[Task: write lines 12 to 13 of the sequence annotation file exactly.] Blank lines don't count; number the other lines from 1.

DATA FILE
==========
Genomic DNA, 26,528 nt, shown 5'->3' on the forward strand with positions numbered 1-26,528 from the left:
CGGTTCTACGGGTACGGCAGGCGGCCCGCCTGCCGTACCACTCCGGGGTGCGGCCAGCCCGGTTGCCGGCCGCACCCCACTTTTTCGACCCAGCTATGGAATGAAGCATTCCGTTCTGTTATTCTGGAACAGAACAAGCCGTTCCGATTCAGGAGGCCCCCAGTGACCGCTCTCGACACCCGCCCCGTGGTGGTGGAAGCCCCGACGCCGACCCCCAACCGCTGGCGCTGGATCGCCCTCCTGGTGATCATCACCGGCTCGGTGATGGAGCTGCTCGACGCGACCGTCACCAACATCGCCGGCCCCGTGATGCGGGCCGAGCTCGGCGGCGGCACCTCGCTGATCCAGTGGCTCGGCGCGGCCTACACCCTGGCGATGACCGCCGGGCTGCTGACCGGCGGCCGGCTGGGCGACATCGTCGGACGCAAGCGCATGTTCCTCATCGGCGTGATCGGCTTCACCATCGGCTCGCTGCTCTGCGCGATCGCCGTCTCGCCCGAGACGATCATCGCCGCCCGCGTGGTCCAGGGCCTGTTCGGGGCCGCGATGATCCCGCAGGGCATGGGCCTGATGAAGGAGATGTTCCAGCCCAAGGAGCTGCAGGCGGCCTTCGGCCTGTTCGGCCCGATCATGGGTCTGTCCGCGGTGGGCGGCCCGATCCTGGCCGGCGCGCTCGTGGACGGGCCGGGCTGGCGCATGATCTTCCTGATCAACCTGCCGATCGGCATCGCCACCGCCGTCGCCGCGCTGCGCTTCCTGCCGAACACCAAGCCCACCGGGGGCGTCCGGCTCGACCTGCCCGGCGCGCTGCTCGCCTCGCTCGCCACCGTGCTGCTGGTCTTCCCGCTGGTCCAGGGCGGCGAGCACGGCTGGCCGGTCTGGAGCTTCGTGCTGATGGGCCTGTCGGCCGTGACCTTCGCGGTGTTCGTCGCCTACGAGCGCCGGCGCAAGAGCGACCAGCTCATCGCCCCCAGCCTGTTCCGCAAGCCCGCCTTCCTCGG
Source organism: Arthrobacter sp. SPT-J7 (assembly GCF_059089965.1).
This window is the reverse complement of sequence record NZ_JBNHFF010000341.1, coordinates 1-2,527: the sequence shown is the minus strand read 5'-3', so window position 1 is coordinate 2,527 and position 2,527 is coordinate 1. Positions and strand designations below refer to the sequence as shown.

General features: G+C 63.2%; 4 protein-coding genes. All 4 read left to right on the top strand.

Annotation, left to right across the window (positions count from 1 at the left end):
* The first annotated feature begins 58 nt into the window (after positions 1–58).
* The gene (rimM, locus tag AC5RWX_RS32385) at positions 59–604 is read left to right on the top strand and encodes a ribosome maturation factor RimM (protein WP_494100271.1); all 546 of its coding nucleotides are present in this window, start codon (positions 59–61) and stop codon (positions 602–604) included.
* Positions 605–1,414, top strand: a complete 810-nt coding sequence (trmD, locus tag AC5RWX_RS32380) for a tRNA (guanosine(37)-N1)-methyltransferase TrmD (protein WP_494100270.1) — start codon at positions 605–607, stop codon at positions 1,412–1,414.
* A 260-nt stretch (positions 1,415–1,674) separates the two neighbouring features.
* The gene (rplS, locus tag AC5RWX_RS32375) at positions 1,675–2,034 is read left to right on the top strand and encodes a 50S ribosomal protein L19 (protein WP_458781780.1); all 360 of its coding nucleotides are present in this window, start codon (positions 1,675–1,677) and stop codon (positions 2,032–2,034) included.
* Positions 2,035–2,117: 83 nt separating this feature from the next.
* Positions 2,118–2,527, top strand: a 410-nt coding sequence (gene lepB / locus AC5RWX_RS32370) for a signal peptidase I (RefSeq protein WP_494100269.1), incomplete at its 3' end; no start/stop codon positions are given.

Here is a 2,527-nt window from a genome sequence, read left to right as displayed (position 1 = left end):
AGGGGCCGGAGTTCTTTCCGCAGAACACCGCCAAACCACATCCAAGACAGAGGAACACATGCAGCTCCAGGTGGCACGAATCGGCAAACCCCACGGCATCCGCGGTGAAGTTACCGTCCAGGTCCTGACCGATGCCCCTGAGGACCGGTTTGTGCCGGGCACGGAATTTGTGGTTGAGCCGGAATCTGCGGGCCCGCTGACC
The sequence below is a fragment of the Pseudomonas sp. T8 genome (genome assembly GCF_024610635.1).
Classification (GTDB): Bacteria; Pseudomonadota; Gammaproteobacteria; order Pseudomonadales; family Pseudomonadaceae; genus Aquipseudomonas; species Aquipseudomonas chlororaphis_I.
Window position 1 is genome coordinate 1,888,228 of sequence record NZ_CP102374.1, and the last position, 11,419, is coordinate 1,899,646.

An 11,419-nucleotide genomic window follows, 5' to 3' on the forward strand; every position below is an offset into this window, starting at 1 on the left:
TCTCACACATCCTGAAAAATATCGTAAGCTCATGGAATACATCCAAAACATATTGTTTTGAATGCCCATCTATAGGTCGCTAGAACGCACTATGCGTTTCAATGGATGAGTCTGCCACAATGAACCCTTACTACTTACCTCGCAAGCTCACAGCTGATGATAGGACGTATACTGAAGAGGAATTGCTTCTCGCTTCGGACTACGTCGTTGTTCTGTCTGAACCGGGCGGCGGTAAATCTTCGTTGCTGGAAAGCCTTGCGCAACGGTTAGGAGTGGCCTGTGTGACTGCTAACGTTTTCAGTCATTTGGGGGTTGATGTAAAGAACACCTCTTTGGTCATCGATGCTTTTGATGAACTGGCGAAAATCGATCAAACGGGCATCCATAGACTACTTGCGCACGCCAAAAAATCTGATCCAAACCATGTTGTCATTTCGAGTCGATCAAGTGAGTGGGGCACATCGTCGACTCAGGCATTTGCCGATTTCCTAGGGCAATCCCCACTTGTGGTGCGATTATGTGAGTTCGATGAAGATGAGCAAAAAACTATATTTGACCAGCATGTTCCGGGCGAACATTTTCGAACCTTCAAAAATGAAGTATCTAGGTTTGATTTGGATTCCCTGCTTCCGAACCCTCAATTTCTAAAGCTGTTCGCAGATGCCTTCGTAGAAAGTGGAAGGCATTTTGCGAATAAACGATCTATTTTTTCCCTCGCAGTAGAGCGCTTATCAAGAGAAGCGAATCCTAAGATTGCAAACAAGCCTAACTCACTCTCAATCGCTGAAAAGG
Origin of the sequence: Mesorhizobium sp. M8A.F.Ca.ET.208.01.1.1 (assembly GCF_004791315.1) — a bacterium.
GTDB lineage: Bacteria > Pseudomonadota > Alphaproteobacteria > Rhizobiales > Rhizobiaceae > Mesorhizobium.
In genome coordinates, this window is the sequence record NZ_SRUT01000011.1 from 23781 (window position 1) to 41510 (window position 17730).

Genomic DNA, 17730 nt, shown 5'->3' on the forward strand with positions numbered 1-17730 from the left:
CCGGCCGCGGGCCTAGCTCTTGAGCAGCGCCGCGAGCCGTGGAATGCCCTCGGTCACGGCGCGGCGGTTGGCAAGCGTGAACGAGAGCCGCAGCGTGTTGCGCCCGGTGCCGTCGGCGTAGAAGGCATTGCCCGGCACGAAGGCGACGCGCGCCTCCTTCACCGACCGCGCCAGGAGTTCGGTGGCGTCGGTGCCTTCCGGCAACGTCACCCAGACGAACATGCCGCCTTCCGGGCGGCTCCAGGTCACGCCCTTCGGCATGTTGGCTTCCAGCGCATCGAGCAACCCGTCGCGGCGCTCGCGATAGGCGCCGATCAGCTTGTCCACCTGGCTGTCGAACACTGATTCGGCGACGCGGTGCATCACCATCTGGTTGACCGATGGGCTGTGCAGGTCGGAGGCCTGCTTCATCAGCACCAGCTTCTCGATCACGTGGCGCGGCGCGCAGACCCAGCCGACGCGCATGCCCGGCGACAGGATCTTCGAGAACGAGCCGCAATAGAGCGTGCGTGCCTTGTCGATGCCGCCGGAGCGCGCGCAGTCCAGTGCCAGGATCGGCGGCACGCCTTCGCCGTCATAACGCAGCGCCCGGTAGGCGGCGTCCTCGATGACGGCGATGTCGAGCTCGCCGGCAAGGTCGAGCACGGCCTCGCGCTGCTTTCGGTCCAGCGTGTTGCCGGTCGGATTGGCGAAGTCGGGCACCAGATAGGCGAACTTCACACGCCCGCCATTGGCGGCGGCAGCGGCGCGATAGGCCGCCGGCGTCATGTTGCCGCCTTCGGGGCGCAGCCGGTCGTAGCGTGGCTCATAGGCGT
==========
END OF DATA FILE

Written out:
* Positions 2,035–2,117: 83 nt separating this feature from the next.
* Positions 2,118–2,527, top strand: a 410-nt coding sequence (gene lepB / locus AC5RWX_RS32370) for a signal peptidase I (RefSeq protein WP_494100269.1), incomplete at its 3' end; no start/stop codon positions are given.